US lawsuit equates Palestine advocacy to 'terrorism', court hears
A lawsuit in the US against a Palestinian rights advocacy group is trying to link the organisation's support for Palestinian protest to "international terrorism", an appeals court heard on Thursday.
The Jewish National Fund (JNF) sued the US Campaign for Palestinian Rights (USCPR) in 2019, alleging that the group is liable for militant attacks against Israelis and American citizens because of its support for the Palestinian-led Boycott, Divestment and Sanctions (BDS) movement and Gaza's Great March of Return.
In 2021, a federal judge dismissed the case, saying the plaintiffs failed to establish a direct link between the US-based group's activities and actual attacks against Americans.
The JNF then appealed the case and both sides engaged in oral arguments on Thursday at the US Court of Appeals in Washington.
"It makes it clear that this case is about punishing the US Campaign for Palestinian Rights for its advocacy and its support of Palestinian rights and boycott, which their complaints repeatedly equate in conclusory terms as terrorism," said Diala Shamas, a senior staff attorney at the Center for Constitutional Rights, who is representing the USCPR.
"There is no factual support for that egregious and extreme allegation."
The attorney representing the JNF argued in court that the dismissal of the lawsuit should be reversed, saying that the USPCR aided and abetted acts of "international terrorism" by supporting the Great March of Return and the BDS National Committee (BNC).
The lawsuit seeks a jury trial demanding compensation under the Anti-Terrorism Act (ATA), a US law that allows victims of terrorism to sue accomplices in militant attacks for damages.
The JNF's attorney called for the case to be allowed to continue at the district level, alleging that the USCPR has provided material support to Gaza's Hamas, which the US has designated a terrorist group.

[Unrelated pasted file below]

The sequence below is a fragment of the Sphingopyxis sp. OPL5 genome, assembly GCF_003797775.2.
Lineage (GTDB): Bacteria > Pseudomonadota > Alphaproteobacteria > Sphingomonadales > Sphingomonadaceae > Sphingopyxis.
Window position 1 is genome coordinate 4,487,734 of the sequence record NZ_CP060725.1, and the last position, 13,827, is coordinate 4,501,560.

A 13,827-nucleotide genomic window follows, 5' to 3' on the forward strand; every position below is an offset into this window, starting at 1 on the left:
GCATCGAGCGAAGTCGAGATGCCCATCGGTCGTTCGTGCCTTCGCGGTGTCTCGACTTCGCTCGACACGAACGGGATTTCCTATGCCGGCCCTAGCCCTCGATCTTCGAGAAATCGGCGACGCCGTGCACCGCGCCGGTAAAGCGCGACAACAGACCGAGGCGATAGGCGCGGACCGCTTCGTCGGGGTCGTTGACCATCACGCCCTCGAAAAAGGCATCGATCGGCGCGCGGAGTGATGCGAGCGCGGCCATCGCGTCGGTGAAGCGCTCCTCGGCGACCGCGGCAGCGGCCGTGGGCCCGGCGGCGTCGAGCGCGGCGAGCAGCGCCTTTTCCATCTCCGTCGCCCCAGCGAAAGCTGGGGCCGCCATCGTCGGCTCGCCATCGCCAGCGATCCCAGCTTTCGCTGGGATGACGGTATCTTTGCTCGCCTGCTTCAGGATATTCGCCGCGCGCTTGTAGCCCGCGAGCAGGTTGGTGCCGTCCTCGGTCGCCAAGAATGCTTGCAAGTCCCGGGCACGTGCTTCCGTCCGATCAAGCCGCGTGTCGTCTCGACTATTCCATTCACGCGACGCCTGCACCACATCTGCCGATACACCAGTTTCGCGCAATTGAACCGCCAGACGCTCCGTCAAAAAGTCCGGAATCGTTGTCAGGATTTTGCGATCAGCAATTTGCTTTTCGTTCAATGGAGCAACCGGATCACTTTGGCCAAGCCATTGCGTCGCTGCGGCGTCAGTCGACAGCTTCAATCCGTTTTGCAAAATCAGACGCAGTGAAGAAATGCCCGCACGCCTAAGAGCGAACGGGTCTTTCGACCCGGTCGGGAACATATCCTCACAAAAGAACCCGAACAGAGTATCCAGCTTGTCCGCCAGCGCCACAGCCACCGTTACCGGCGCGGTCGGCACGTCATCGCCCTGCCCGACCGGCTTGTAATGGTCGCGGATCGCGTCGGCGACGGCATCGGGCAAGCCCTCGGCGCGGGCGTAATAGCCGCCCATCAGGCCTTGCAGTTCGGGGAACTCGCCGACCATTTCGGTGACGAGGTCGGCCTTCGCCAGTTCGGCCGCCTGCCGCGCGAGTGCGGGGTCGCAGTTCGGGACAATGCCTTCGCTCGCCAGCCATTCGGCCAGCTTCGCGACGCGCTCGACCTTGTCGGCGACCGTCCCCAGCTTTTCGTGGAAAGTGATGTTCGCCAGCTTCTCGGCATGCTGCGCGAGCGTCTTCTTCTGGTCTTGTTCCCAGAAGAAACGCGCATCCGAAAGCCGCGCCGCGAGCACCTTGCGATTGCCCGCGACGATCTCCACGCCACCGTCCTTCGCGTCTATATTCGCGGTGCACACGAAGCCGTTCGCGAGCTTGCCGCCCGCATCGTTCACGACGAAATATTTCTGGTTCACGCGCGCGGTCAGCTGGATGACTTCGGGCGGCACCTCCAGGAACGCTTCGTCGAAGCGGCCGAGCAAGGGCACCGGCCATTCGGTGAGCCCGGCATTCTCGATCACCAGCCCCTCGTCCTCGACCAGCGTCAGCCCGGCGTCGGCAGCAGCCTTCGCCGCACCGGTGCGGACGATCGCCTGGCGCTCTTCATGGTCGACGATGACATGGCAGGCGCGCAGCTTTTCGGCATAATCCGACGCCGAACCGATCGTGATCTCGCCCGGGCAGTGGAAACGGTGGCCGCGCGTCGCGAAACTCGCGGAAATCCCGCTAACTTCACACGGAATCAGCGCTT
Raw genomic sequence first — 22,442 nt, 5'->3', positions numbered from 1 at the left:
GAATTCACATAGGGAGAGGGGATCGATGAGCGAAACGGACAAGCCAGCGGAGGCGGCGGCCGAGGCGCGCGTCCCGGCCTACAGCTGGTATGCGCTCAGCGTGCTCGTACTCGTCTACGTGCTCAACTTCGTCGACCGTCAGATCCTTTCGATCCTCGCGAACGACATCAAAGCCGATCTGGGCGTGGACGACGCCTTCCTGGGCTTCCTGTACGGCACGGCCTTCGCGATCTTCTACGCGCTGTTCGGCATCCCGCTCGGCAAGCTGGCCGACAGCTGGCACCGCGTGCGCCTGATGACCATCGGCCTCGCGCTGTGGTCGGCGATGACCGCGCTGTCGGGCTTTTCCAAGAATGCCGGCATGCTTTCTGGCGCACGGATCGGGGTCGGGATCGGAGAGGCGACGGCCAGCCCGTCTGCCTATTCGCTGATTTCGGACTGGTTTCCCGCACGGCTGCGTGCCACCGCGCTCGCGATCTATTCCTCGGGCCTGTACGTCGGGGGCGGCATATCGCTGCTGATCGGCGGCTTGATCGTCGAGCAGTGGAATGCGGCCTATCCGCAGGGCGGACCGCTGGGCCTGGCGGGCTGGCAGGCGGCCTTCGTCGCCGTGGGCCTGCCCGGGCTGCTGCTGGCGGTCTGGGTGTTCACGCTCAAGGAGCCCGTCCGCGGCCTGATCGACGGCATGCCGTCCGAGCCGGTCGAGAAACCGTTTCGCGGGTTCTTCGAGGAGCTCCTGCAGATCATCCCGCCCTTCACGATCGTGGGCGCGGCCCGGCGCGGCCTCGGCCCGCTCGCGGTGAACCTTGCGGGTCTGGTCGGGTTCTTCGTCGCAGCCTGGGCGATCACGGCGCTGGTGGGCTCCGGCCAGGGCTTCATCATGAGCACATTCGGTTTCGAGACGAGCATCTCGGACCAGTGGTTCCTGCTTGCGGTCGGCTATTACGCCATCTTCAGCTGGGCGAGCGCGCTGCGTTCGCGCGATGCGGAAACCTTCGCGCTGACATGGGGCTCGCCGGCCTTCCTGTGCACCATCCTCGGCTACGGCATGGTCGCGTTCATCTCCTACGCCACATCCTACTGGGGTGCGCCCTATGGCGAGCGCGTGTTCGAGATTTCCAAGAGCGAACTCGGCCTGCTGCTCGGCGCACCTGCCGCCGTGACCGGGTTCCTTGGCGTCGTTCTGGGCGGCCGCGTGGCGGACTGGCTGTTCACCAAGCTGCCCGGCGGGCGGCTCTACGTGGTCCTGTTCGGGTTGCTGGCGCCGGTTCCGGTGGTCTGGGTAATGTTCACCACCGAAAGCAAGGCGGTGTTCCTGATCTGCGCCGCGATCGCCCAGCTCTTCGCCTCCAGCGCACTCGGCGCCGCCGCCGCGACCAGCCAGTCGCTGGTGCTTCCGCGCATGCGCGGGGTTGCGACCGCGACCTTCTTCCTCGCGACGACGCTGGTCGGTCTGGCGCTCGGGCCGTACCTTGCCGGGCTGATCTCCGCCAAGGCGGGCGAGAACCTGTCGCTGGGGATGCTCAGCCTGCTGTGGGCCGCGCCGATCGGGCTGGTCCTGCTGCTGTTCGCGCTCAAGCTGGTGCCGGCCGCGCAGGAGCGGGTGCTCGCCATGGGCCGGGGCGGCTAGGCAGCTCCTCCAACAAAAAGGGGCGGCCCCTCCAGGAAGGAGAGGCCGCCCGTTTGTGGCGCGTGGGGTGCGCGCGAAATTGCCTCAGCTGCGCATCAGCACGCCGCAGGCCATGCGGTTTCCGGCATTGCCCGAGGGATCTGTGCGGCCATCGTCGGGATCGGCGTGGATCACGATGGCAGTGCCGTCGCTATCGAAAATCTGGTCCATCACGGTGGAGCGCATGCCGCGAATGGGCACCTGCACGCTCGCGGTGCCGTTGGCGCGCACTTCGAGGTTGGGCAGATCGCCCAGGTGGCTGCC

During the arguments, a judge responded by saying that it appears the allegations presented are "insufficient".
'Movement for Palestinian freedom growing'
In a statement following the court hearing, Shamas said the lawsuit from the JNF is "no more than a fishing expedition that casts protected advocacy as a violation of the law. Smearing human rights advocates as terrorists is a tired and cynical tactic".
Palestinian rights activists say the lawsuit is part of a broader effort to stifle advocacy work in the US.
Dozens of states in the US have adopted anti-BDS legislation, and prominent individuals critical of Israel have faced obstacles at American institutions.
Kenneth Roth, the former head of Human Rights Watch, was recently denied a fellowship position at Harvard University over what he said was due to his criticism of Israel.
Roth told MEE he was "worried about younger academics who are watching this sorry episode and are taking away the lesson that if you criticise Israel, you can be cancelled, your career can be stymied".
Still, Ahmad Abuznaid, USCPR's executive director, said in a press release that there is also a growing movement around the world in support of Palestinian rights.
"The worldwide movement for Palestinian freedom is growing," Abuznaid said.
"USCPR’s work to advocate for Palestinian human rights is a critical part of that freedom struggle, or else right-wing forces allied with the Israeli government would not be repeatedly trying to silence us. All the more reason to keep up our work to build toward justice for all."